A businessperson’s guide to bitcoin & cryptocurrency – Part Three
THIS is the third part of our guide to cryptocurrencies. In part one, we looked at some of the aspects of what makes cryptocurrencies such as Bitcoin and Ethereum different from so-called ‘fiat’ currencies – the concept of money we’re all used to.
Part two of the guide looked at some of the ways that businesses could get involved in cryptocurrencies, including mining, trading, accepting transactions and so forth.
This third part is a slight detour of from our path, in that it tries to explain some of the underlying technical concepts behind cryptocurrencies, but hopefully remaining readable and understandable by anyone who doesn’t necessarily spend all their time ensconced in high-end server rooms!
The accepted banking and transaction system is based on databases – that is, in accountancy terms, a series of ledgers held by organizations.
A ledger, or database, held by a bank, for instance, holds a list of its customers, and how much money they own, or owe.
On instruction from the bank account owner, or person(s) authorized by the bank account owner (including the bank itself), the ledger keeper, or banker, will change its database entry, increasing or reducing the figures held against the account.
So, when you pay for an item on Taobao, Tmall or eBay, you’re asking your ledger-keeper to decrease your ledger entry and instruct the vendor’s ledger keeper to increase the vendor’s ledger entry by the same amount.
Note that banks have a ledger entry themselves (in order to track bank charge flow etc.), and, also worth noting, governments also are ledger keepers – they can issue bonds, instruct money to be printed or throttle money supply according to demand.
The issue that concerned the inventor of the original cryptocurrency Satoshi Nakamoto, and several generations of would-be digital currency creators that came before him, was that the ledger keepers wield enormous amounts of power, and are not in the ledger-keeping game to be a positive societal force.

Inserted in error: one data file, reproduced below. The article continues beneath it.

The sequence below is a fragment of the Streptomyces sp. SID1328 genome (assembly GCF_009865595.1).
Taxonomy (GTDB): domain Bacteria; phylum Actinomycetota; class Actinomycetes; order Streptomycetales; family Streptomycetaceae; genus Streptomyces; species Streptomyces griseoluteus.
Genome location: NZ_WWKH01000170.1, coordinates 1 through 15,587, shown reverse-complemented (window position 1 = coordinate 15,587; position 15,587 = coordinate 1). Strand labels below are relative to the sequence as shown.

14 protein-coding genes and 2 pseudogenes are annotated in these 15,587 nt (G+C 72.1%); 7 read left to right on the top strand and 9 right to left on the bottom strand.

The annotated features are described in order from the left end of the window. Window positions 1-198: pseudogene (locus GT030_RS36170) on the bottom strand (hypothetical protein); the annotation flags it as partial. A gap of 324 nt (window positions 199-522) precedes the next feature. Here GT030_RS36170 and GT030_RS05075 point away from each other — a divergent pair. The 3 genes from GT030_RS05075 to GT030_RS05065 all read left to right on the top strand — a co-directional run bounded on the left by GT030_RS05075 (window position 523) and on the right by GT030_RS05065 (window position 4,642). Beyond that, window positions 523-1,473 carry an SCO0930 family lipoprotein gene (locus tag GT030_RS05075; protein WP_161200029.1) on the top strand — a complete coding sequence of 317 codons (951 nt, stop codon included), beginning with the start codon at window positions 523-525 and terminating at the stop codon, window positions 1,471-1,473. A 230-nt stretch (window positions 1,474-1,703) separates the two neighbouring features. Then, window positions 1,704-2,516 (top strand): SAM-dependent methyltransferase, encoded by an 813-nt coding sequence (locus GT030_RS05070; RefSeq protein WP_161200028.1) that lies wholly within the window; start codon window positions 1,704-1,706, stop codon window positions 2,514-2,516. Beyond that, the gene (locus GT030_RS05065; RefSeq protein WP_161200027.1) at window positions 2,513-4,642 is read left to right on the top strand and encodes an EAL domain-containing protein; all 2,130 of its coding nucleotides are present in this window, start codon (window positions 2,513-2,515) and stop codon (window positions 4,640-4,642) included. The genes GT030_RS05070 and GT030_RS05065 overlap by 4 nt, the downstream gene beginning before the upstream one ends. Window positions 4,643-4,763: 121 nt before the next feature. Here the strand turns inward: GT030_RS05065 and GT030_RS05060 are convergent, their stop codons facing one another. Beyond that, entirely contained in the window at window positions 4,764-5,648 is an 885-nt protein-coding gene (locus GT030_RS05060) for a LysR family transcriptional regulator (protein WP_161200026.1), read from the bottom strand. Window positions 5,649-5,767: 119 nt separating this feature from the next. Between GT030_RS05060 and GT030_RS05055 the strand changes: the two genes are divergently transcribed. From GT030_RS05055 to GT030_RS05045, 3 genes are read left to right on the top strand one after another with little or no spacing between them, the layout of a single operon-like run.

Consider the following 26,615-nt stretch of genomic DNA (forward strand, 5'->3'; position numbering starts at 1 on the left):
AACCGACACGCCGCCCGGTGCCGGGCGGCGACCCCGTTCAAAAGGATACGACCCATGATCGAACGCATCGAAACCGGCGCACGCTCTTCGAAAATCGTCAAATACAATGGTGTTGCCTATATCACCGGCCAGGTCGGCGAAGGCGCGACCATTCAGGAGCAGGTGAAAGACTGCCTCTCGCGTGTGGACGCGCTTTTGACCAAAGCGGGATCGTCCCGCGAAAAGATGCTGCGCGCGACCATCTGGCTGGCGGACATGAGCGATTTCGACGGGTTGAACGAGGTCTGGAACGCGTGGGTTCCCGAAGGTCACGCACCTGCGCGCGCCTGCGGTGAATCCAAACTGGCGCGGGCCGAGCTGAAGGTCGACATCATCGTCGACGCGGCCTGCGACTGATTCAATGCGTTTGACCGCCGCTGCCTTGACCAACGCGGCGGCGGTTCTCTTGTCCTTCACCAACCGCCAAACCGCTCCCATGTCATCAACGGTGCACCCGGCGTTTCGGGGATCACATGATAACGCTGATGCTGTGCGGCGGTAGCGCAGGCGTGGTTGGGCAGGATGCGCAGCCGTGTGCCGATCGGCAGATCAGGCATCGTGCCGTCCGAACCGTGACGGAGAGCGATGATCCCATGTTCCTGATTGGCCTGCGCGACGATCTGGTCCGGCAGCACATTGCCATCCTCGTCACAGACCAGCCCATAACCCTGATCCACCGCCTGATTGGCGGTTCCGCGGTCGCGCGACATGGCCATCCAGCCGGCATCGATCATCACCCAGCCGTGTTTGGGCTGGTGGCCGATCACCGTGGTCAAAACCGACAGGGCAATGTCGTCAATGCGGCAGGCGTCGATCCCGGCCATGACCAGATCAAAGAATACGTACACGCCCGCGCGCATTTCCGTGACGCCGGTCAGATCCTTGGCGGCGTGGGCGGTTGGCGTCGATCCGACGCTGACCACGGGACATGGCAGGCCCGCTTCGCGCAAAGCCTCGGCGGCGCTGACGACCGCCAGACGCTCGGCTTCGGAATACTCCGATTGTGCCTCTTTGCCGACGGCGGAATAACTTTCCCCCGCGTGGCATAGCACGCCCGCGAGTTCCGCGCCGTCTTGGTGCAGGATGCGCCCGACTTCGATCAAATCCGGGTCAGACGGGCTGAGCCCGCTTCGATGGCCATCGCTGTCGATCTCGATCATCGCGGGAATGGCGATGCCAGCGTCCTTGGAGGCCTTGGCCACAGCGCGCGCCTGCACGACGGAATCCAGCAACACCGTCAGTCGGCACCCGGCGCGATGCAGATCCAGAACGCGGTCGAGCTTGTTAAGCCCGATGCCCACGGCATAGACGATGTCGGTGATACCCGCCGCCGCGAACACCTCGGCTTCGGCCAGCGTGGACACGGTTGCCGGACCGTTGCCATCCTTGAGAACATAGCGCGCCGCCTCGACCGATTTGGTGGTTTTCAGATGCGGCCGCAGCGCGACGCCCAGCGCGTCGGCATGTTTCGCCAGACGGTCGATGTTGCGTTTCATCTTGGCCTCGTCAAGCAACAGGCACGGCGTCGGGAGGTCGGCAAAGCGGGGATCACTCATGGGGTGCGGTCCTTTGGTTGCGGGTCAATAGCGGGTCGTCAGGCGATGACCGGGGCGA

What cryptocurrencies achieve, is to make the ledger contain a record of every single transaction in the world. Additionally, the ledger is publicly accessible by everyone. In fact, everyone effectively has their own copy of the ledger.
This public ledger is called the blockchain, and no-one has overall control of it.
Whenever there’s a cryptocurrency transaction which becomes confirmed (see below), the blockchain is updated to reflect the transaction’s details, and everyone’s version of the blockchain is also updated. Because there’s no central ledger, everyone needs a copy so that everyone can check the validity of every transaction.
From this position, we can now accept that cryptocurrency doesn’t exist as an object itself. If you own five Bitcoins, for example, you don’t own a chunk of code or a piece of paper that says you do. All you own is access to the blockchain that lists all the transactions that led up to you owning that five Bitcoins (and every transaction since, by the way).
Every transaction in cryptocurrency is known pretty much immediately by the whole network. But only after a specific amount of time does the transaction get confirmed.
Confirmation is the critical concept of cryptocurrency.
Confirmation and miners
Transactions are confirmed by miners.
To be a miner, all you need is some computing power. Miners, or rather, their computers need to find a ‘hash’. That’s found by combining the new block of data with the existing blockchain by means of a strong cryptographic application, the code of which is open source.
Working the cryptography isn’t trivial, and so it takes some serious power to successfully confirm a transaction.
Miners take transactions, ensure they’re legitimate by hashing, and spread them as confirmed to every node in the network. Every node has to add it to its database. The transaction has become part of the blockchain.
Anyone can be a miner, and no-one can appoint miners or prevent anyone else from mining – the system’s decentralized nature precludes this.
The cryptologic puzzle is what miners compete to solve – the more attempts you (or your bank of power-hungry computers) can make, the better the mining outcomes. After finding a solution, a miner builds a block and add it to the blockchain.
Miners take a small reward for their hard work (payable in cryptocurrency), called a coinbase’ transaction’. Mining is the only way to create cryptocurrency.
Over time, the difficulty level of the encryption process varies – if there’s been a lot of successful mining, the difficulty increases. If things are quiet, the cryptographic puzzle gets easier. Working on the cryptography is (a cryptocurrency buzz phrase) ‘proof of work’.
There is a finite limit, often, on the amount of cryptocurrency available. In the case of Bitcoin, for example, the finite supply will dry up – at present mining rates – in about 2140.